The Clark Fork and Blackfoot Rivers converge just outside Milltown, Montana, which was once known as Riverside. The two rivers are among the Rocky Mountain headwaters of the Columbia River.
The Clark Fork River originates roughly 120 miles upstream of the confluence near the Warm Springs Ponds. Here, Silver Bow Creek and Warm Springs Creek and other feeder streams merge near Opportunity, Montana. Both the upper Clark Fork and Silver Bow Creek, contaminated with mine wastes, are Superfund sites.
From its origins, the Clark Fork River flows north and west for the next 350 miles to the Lake Pend Oreille, just over the Montana-Idaho border. The Clark Fork along the way gathers tributaries large and small such as the Little Blackfoot, Flint Creek, Rock Creek, the Blackfoot, the Rattlesnake, the Bitterroot and the Flathead Rivers. By the time the Clark Fork enters Lake Pend Oreille, it is Montana's largest river, averaging more than 22,000 cubic feet of water per second.
The Blackfoot starts on the Continental Divide northeast of Lincoln. From there it flows more than 130 miles to its meeting point with the Clark Fork River. Along the way it picks up numerous tributaries, including the Landers Fork, Nevada Creek, the North Fork of the Blackfoot, the Clearwater and Gold Creek.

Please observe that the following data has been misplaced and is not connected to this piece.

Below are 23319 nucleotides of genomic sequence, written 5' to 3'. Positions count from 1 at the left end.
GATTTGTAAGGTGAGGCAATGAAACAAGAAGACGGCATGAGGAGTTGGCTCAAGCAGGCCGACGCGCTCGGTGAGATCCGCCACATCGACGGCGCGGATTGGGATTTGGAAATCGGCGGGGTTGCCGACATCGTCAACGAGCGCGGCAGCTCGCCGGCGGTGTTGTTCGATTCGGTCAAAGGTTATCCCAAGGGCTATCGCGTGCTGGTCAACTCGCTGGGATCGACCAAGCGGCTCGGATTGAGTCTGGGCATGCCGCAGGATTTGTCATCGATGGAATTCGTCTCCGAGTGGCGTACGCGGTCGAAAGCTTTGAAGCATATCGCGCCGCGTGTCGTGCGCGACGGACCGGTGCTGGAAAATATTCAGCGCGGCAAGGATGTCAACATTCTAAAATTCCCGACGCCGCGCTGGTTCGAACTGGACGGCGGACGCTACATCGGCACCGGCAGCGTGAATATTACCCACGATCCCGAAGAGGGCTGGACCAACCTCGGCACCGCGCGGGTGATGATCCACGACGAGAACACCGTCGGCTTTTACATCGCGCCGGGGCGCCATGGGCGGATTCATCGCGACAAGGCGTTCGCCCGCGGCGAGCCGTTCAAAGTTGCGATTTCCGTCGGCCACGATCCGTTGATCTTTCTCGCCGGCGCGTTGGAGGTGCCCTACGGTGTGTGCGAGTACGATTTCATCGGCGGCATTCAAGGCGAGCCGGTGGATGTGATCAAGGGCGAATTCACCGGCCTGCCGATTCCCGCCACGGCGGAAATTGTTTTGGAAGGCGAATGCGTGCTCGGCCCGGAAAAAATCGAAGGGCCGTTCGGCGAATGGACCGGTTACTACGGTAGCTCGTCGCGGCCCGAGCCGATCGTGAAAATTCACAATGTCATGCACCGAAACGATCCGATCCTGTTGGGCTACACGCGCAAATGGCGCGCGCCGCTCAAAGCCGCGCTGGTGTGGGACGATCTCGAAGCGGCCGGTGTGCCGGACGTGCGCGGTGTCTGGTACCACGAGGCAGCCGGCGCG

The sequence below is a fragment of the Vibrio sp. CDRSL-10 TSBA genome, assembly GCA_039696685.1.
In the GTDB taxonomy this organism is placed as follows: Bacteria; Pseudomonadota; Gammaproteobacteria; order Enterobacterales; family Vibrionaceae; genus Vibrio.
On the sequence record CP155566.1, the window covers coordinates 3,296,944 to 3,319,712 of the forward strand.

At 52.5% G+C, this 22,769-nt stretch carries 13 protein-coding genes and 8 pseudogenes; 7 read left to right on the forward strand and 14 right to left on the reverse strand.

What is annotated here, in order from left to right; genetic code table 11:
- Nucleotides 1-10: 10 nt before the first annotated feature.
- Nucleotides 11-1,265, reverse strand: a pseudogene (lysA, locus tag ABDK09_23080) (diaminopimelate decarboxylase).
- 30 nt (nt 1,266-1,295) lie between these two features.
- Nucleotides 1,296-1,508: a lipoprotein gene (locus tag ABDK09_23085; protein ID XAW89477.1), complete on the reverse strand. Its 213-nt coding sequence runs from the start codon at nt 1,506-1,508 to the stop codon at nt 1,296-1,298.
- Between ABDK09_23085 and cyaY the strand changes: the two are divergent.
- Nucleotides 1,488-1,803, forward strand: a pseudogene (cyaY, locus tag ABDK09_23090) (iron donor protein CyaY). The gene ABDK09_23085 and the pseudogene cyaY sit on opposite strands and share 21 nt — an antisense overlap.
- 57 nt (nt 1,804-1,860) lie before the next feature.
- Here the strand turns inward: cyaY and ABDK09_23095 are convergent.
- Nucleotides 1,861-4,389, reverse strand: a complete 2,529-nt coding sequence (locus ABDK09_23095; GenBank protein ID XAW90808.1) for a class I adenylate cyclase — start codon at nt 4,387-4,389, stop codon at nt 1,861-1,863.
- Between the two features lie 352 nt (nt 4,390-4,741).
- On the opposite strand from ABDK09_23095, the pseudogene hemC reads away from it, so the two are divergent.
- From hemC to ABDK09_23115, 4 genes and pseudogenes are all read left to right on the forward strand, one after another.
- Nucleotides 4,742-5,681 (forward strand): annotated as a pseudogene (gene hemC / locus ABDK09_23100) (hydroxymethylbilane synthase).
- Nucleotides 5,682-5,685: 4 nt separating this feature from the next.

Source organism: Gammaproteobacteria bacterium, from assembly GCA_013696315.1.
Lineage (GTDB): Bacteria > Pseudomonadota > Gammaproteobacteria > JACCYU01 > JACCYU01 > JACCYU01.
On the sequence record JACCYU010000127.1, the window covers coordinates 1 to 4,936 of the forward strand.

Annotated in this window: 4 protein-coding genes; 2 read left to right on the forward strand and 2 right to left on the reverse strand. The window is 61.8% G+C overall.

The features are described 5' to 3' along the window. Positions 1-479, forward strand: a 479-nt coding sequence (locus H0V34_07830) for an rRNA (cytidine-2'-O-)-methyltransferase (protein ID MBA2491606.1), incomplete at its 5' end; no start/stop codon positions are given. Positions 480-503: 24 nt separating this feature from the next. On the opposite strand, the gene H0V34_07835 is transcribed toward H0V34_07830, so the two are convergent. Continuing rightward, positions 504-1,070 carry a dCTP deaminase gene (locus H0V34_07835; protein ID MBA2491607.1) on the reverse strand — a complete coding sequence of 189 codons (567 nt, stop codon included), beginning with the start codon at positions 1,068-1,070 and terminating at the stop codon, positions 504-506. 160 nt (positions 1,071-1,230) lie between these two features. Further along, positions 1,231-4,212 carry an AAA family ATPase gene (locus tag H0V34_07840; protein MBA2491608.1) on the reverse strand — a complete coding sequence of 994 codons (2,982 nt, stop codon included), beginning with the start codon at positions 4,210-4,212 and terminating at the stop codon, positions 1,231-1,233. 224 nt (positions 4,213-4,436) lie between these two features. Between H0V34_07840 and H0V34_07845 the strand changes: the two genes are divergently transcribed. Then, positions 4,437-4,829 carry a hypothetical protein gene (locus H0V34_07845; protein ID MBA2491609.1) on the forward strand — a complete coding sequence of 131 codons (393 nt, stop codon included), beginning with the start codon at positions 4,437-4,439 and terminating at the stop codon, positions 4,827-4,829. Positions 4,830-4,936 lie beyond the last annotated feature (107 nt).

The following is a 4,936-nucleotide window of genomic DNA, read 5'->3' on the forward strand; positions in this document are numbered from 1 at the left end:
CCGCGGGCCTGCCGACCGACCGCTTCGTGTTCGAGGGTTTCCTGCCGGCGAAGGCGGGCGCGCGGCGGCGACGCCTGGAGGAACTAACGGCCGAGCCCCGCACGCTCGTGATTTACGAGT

Native Missoulian author Norman Maclean described the Blackfoot in his renowned book A River Runs Through It, writing,
“The straight line on the map also suggests [the Blackfoot's] glacial origins; it has no meandering valley, and its few farms are mostly on its southern tributaries which were not ripped up glaciers; instead of opening into a wide flood plain near its mouth, the valley, which cut overnight by a disappearing lake when the great ice dam melted, gets narrower and narrower until the only way a river, an old logging railroad, and an automobile can fit into it is for two of them to take to the mountainsides.”